Vladimir Putin: Good afternoon,
It gives me great pleasure to meet you and have this chance to hear your views on what is one of the key issues for our country. We have a country in which many different ethnic groups and religions coexist, and in Russia, more than anywhere else, peace between these different religions and peoples, traditions of peace, form the foundation of our statehood in the most direct sense. This really is one of the supporting pillars of our statehood. And aside from anything else, our diversity of cultures is also most definitely one of our greatest sources of wealth and one of our biggest treasures.
A little more than a decade ago, we went through a very important turning point in our development – the arrival of democracy. I must say that in many countries, as you are aware, including in European countries, this turning point was a very painful period. It was also a time of great trial for relations between the different religions.
I would like to draw your attention to one circumstance that I myself noted only recently. The last census shows that the number of ethnic groups in Russia has increased. What does this signify? It is not about their number really having grown, but rather, it shows that people now feel freer regarding this issue. People have become more open and are no longer reluctant to declare that they belong to a particular ethnic group, religion or culture. I think that this is an important sign — a still latent and little-noticed sign for now — that our society is becoming more democratic.
During the Soviet years it was said that we all formed a common whole – the Soviet people. And there were some grounds for this assertion. I think that today we can say with all justification that the people of Russia form a united nation. There is, I think, something that we all share. Our forebears did a lot to develop these feelings of unity in us. This is our historical reality, and it is also today’s reality. People belonging to very diverse ethnic groups and religions all consider themselves a part of this united nation and put their cultural riches and diversity at the service of the entire state and society. It is our duty to preserve and strengthen this historical national unity that we have.
Present here today are not just the representatives of various public organisations but also representatives of the state authorities. To them I would like to say that the authorities have a duty to maintain an equal dialogue with all the different ethnic groups and religions.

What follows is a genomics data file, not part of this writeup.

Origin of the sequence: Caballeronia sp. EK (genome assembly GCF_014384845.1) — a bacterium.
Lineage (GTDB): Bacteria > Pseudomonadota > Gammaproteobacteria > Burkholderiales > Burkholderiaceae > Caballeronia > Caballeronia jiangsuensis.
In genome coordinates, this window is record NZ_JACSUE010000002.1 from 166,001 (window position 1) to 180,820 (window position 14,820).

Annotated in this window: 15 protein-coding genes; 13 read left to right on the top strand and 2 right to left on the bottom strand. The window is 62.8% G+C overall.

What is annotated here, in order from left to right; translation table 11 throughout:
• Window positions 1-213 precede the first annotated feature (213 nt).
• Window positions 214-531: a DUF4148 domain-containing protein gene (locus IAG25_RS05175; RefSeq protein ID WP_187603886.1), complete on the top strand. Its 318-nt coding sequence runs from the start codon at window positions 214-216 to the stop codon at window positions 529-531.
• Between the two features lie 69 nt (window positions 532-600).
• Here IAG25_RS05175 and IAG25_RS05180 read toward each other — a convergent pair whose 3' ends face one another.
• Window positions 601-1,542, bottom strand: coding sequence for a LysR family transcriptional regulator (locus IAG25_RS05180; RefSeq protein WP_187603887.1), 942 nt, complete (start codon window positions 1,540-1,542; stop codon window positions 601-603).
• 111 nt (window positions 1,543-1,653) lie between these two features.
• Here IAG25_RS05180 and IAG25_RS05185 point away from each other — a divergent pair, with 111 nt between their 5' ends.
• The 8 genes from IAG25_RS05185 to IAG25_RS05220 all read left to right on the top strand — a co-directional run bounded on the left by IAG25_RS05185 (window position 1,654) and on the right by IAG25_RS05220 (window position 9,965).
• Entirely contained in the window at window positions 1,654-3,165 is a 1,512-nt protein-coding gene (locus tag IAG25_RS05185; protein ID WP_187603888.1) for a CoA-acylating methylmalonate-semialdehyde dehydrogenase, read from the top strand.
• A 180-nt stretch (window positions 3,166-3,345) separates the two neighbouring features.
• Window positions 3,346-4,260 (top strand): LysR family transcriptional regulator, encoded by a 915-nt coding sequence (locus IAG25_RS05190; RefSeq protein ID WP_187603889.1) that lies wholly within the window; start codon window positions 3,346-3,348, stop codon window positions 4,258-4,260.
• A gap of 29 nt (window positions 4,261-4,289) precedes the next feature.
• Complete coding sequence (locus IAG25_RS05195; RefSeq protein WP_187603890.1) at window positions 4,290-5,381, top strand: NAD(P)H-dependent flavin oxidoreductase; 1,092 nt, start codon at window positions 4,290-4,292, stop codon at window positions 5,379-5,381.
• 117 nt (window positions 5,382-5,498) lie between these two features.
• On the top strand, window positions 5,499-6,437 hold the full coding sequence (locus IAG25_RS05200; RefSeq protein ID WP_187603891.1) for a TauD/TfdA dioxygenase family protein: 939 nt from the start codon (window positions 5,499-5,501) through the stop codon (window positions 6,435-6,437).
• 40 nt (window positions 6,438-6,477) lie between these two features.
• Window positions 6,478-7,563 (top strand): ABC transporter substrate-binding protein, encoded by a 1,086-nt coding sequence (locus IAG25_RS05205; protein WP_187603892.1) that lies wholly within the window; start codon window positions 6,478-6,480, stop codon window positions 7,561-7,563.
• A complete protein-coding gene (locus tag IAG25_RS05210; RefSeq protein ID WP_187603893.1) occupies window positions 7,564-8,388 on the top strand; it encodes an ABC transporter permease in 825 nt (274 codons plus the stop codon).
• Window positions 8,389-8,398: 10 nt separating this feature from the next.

The law strictly stipulates the authorities’ responsibilities in this area. But in as sensitive an area as interethnic and inter-religious relations, it is not only the law that plays a part, for much also depends on the behaviour of those who represent state power. Their experience, qualification, ability to work and talk to people count for a lot. But undoubtedly it is the heads of the public and religious organisations that have a truly decisive word in this area, for people regard what you do and say with particular attention, respect and trust.
Chuvashia, in this respect, is a very good example because it is a region where there is not just a formal legislative foundation for cooperation between the different religions and ethnic groups living here, but where there are also various organisations working with the support of the republic’s President and his administration. Here everything that we want to achieve in other regions of the country is functioning in practice.
As far as I know, every school here teaches the Chuvash language, and Russian and Chuvash are the republic’s official languages. Everything is done to ensure that people can practice their religion and not only feel pride but also develop their national arts. We just saw the national costumes that boys and girls presented in the lobby. I must say that this amazing mixture of influences is one of our riches and we should do all we can to preserve and develop it.
Concluding these introductory remarks, I would like to say that it will give me great pleasure to hear what you have to say regarding what is happening in Russia now and also your own proposals on how the public and religious organisations can work with the state to resolve the problems we face in this sensitive area that is so vital for our country.
Thank you very much.